The Concert

Subtitle: 
General Chapter Chronicle 4 - Day n°8 - 07/23
Picture: 
Body: 

The first week at the #Bologna2016 General Chapter concluded, fathers and collaborators alike are already choosing their destinations for a day out on Sunday. But by Friday evening they were in need of relaxation. For this reason, the second-to-none organization of the General Chapter offered the tired friars and all the local friends of St. Dominic a great concert of sparkling classical music.

               

The Dominican priory of Bologna has three cloisters. The biggest one is now part of a police station and is used as a parking lot. It is called “Cloister Terribilia”, after the nickname of its architect, who used to adorn his buildings with terribilia, i.e. fantastic figures.  The smallest cloister used to be the priory graveyard and has now become home for an ever-growing family of turtles. Unfortunately, an industrious prior removed its colonnade and all that has survived is a cross made of stone and three cypresses.

The most ancient and magnificent cloister dates back to the XIV century. It has been renovated several times, but you can still notice some original features, such as frescoes and, now walled-up, doors and windows. Every space which is important to Dominican everyday life looks onto this cloister: the theological and philosophical faculty, the refectory, the ancient chapter and St. Dominic's chapel.

 

There is nothing more fitting than the harmony of sounds—high and low, treble and bass—to represent how Dominican unity is formed from a colourful variety of theological backgrounds, liturgical sensibilities and pastoral strategies (and favourite football teams). The Preachers' melody is heard across time and space and brings together men and women, saints in heaven and friars on earth. Yes, to be Dominican is to live the unity of the Church in every possible dimension!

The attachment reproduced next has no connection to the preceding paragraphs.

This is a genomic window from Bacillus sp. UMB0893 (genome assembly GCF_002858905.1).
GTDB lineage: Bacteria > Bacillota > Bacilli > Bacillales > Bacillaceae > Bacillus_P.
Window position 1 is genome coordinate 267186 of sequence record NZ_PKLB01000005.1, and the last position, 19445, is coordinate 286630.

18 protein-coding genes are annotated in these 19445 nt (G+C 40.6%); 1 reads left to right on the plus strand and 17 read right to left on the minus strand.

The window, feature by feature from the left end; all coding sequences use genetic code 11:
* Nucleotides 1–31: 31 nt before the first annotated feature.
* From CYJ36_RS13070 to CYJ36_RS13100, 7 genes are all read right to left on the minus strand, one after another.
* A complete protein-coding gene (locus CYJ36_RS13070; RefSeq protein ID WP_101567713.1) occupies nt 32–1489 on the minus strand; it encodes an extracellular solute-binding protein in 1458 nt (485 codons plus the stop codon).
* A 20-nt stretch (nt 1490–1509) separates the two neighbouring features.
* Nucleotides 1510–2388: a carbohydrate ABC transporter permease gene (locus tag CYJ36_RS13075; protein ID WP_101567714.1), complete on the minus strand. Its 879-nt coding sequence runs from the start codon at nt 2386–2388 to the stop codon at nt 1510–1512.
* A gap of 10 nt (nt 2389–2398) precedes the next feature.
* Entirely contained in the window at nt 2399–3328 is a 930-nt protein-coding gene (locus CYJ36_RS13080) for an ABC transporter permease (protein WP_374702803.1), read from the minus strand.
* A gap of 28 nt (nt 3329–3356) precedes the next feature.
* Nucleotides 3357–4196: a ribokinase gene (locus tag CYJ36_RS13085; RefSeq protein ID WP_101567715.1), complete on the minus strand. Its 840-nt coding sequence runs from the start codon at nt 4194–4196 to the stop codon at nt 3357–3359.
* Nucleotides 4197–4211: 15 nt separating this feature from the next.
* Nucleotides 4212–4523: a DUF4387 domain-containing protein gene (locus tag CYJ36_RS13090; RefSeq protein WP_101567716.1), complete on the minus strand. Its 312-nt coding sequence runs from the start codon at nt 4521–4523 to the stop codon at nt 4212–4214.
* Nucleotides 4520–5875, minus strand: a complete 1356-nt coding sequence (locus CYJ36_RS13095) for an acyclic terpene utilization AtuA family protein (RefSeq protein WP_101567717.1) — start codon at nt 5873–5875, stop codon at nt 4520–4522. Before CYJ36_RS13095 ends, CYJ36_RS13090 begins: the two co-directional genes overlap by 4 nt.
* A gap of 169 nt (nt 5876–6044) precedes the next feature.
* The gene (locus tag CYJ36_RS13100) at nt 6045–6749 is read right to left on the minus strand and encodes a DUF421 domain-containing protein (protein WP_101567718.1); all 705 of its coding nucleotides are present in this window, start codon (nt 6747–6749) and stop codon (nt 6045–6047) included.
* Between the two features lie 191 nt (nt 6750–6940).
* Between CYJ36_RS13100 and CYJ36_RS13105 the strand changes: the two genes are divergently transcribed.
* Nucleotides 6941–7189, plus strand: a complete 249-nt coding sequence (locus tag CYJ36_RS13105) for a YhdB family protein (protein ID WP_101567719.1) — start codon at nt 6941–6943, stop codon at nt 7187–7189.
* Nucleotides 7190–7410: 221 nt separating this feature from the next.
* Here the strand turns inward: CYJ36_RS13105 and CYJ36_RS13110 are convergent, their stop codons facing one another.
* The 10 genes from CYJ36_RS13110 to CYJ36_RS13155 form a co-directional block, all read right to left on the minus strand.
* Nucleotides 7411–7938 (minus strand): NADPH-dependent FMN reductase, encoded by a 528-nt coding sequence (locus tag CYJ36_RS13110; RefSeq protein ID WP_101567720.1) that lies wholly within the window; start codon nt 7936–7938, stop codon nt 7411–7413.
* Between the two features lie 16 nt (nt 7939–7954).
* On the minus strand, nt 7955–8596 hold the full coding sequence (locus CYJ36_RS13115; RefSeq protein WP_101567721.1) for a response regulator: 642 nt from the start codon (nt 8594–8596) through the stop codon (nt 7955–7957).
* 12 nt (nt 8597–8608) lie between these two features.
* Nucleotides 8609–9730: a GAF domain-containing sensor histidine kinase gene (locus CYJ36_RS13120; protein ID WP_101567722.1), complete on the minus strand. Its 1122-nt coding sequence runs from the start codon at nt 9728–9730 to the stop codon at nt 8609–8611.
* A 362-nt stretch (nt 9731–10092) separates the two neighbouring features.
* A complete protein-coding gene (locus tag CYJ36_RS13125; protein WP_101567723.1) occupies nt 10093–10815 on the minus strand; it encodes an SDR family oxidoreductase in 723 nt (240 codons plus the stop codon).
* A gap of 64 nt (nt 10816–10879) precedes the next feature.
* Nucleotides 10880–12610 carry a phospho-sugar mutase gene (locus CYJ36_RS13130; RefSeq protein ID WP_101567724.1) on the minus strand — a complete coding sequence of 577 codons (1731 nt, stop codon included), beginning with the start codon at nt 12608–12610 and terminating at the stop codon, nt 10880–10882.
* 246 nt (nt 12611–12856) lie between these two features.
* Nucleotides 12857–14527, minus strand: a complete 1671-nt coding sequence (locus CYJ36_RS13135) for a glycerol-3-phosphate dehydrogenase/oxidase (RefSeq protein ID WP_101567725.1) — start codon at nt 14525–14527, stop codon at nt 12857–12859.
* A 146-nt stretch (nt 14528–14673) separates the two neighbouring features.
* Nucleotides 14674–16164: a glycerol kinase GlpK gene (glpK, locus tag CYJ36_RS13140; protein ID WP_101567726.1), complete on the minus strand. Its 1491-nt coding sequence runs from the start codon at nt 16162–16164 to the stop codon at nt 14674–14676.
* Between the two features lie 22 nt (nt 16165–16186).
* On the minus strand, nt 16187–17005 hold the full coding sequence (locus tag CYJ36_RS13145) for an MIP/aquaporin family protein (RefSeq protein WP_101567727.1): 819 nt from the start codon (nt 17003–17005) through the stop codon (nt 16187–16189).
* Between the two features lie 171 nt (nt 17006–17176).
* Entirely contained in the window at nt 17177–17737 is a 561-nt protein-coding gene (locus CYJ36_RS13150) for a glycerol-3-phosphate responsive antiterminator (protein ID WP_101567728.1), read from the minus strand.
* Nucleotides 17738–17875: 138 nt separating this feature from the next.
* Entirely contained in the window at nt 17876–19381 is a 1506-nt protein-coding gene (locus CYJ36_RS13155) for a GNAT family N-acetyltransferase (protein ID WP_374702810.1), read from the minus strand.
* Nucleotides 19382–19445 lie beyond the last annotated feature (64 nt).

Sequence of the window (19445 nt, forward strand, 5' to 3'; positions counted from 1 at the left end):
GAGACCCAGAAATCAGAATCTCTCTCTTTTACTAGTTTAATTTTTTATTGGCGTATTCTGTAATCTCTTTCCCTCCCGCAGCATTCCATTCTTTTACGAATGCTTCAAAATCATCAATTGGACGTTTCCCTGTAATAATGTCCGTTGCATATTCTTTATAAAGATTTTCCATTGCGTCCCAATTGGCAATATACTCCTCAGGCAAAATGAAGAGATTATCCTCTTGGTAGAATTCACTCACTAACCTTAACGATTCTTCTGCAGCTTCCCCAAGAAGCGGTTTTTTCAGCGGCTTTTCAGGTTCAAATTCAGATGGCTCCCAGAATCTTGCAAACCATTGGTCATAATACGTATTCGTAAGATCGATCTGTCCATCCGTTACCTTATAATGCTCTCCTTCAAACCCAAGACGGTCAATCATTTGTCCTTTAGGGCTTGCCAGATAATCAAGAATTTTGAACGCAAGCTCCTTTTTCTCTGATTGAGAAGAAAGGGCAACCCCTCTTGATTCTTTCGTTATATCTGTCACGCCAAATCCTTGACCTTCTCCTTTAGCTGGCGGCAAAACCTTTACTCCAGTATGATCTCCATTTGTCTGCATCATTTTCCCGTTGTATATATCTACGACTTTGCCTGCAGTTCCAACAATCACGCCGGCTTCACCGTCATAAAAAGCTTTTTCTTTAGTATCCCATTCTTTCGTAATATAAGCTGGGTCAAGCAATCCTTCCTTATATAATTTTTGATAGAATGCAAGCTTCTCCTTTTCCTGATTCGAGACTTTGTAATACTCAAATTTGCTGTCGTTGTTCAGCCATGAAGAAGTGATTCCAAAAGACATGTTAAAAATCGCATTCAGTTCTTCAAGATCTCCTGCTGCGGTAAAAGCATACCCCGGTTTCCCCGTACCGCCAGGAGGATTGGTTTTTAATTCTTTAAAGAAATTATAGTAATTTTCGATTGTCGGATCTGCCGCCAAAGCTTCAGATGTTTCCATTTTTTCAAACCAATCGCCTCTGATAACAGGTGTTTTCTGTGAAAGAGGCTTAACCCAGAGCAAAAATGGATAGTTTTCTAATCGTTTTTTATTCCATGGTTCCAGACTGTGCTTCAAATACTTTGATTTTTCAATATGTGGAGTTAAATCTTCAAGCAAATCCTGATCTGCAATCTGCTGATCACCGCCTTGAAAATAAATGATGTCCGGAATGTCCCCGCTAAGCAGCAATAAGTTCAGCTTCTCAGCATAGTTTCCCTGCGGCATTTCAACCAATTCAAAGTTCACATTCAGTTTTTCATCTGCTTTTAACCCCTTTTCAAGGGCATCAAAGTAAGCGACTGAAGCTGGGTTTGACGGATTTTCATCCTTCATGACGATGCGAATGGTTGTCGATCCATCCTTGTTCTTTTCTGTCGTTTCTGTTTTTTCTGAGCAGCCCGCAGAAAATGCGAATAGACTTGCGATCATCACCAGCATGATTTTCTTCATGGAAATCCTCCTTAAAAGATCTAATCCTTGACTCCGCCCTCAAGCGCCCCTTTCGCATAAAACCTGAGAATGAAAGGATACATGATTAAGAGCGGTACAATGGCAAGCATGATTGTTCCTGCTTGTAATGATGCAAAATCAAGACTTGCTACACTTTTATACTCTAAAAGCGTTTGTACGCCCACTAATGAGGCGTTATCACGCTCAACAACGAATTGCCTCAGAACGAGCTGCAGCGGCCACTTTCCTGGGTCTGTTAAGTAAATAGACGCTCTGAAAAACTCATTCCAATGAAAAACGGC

The delightful music of Johann Sebastian Bach and Modest Mussorgsky echoed through the vaults of the cloister where the famous canon law scholars of Bologna were once buried in the hope that proximity to the friars and their high-valued prayers would make up for their debauched life. We can imagine that the sweet musical notes reached the ears of St. Dominic, whose chapel is found on one side of the cloister, as well as those of the friars at peace in the underlying crypt.

To soothe the dead and to revive the living, the program offered pieces which called to mind the resurrection (Bach's “Herr Gott, nun schleuß den Himmel auf) or the quiet life of the catacombs (Mussorgsky’s Con mortuis in lingua mortua). Mrs. Bertoglio, a graceful and sensitive pianist, also played some music for dancing to satisfy the most restless friars. The fathers really enjoyed The Hut on Chicken's Legs and especially The Ballet of the Chicks in their Shells from Mussorgsky’s “Pictures at an Exhibition”.

The concert revived the venerable Capitular Fathers and its “gran finale” was greeted with a deafening ovation, which woke up your Chronicler, who had been snoring under his sheets.

The Chronicler